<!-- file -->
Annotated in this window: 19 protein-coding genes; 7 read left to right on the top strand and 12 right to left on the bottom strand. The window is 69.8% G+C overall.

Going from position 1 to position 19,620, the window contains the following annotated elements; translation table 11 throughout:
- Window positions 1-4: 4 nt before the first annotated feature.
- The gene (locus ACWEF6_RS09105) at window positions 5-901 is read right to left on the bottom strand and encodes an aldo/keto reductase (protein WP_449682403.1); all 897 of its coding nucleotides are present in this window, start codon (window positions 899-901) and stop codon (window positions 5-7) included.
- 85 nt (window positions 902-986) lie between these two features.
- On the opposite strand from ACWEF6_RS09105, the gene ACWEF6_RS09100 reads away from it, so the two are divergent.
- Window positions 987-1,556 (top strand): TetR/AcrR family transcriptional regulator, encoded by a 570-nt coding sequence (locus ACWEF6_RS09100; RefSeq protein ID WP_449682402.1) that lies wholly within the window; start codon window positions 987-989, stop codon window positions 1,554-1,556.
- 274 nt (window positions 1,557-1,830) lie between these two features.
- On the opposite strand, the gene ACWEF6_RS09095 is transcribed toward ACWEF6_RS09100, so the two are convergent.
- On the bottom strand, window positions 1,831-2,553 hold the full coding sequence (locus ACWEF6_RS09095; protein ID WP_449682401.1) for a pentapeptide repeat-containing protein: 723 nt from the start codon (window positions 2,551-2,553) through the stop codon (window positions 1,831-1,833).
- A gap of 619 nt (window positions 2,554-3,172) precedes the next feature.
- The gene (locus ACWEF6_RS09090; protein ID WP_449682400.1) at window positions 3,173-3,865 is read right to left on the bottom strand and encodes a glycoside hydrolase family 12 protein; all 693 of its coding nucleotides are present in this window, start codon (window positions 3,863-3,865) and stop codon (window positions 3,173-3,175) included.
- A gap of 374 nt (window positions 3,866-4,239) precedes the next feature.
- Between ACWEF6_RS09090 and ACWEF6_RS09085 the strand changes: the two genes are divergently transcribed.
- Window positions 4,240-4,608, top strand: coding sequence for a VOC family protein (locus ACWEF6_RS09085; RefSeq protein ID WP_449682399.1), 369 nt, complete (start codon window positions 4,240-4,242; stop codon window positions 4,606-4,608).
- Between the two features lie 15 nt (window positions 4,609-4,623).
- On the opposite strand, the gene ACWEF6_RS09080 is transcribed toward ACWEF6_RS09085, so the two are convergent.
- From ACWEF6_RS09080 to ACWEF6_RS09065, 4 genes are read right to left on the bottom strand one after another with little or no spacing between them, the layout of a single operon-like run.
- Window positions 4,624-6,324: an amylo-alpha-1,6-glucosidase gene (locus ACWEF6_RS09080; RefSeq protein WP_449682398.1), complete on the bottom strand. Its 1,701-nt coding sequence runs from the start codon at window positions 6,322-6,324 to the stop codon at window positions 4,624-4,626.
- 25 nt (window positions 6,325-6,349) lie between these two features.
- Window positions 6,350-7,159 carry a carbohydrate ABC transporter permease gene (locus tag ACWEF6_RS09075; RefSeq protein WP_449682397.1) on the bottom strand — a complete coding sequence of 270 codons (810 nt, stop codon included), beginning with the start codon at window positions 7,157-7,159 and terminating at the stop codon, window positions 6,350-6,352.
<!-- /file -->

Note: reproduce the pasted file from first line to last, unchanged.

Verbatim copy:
Annotated in this window: 19 protein-coding genes; 7 read left to right on the top strand and 12 right to left on the bottom strand. The window is 69.8% G+C overall.

Going from position 1 to position 19,620, the window contains the following annotated elements; translation table 11 throughout:
- Window positions 1-4: 4 nt before the first annotated feature.
- The gene (locus ACWEF6_RS09105) at window positions 5-901 is read right to left on the bottom strand and encodes an aldo/keto reductase (protein WP_449682403.1); all 897 of its coding nucleotides are present in this window, start codon (window positions 899-901) and stop codon (window positions 5-7) included.
- 85 nt (window positions 902-986) lie between these two features.
- On the opposite strand from ACWEF6_RS09105, the gene ACWEF6_RS09100 reads away from it, so the two are divergent.
- Window positions 987-1,556 (top strand): TetR/AcrR family transcriptional regulator, encoded by a 570-nt coding sequence (locus ACWEF6_RS09100; RefSeq protein ID WP_449682402.1) that lies wholly within the window; start codon window positions 987-989, stop codon window positions 1,554-1,556.
- 274 nt (window positions 1,557-1,830) lie between these two features.
- On the opposite strand, the gene ACWEF6_RS09095 is transcribed toward ACWEF6_RS09100, so the two are convergent.
- On the bottom strand, window positions 1,831-2,553 hold the full coding sequence (locus ACWEF6_RS09095; protein ID WP_449682401.1) for a pentapeptide repeat-containing protein: 723 nt from the start codon (window positions 2,551-2,553) through the stop codon (window positions 1,831-1,833).
- A gap of 619 nt (window positions 2,554-3,172) precedes the next feature.
- The gene (locus ACWEF6_RS09090; protein ID WP_449682400.1) at window positions 3,173-3,865 is read right to left on the bottom strand and encodes a glycoside hydrolase family 12 protein; all 693 of its coding nucleotides are present in this window, start codon (window positions 3,863-3,865) and stop codon (window positions 3,173-3,175) included.
- A gap of 374 nt (window positions 3,866-4,239) precedes the next feature.
- Between ACWEF6_RS09090 and ACWEF6_RS09085 the strand changes: the two genes are divergently transcribed.
- Window positions 4,240-4,608, top strand: coding sequence for a VOC family protein (locus ACWEF6_RS09085; RefSeq protein ID WP_449682399.1), 369 nt, complete (start codon window positions 4,240-4,242; stop codon window positions 4,606-4,608).
- Between the two features lie 15 nt (window positions 4,609-4,623).
- On the opposite strand, the gene ACWEF6_RS09080 is transcribed toward ACWEF6_RS09085, so the two are convergent.
- From ACWEF6_RS09080 to ACWEF6_RS09065, 4 genes are read right to left on the bottom strand one after another with little or no spacing between them, the layout of a single operon-like run.
- Window positions 4,624-6,324: an amylo-alpha-1,6-glucosidase gene (locus ACWEF6_RS09080; RefSeq protein WP_449682398.1), complete on the bottom strand. Its 1,701-nt coding sequence runs from the start codon at window positions 6,322-6,324 to the stop codon at window positions 4,624-4,626.
- 25 nt (window positions 6,325-6,349) lie between these two features.
- Window positions 6,350-7,159 carry a carbohydrate ABC transporter permease gene (locus tag ACWEF6_RS09075; RefSeq protein WP_449682397.1) on the bottom strand — a complete coding sequence of 270 codons (810 nt, stop codon included), beginning with the start codon at window positions 7,157-7,159 and terminating at the stop codon, window positions 6,350-6,352.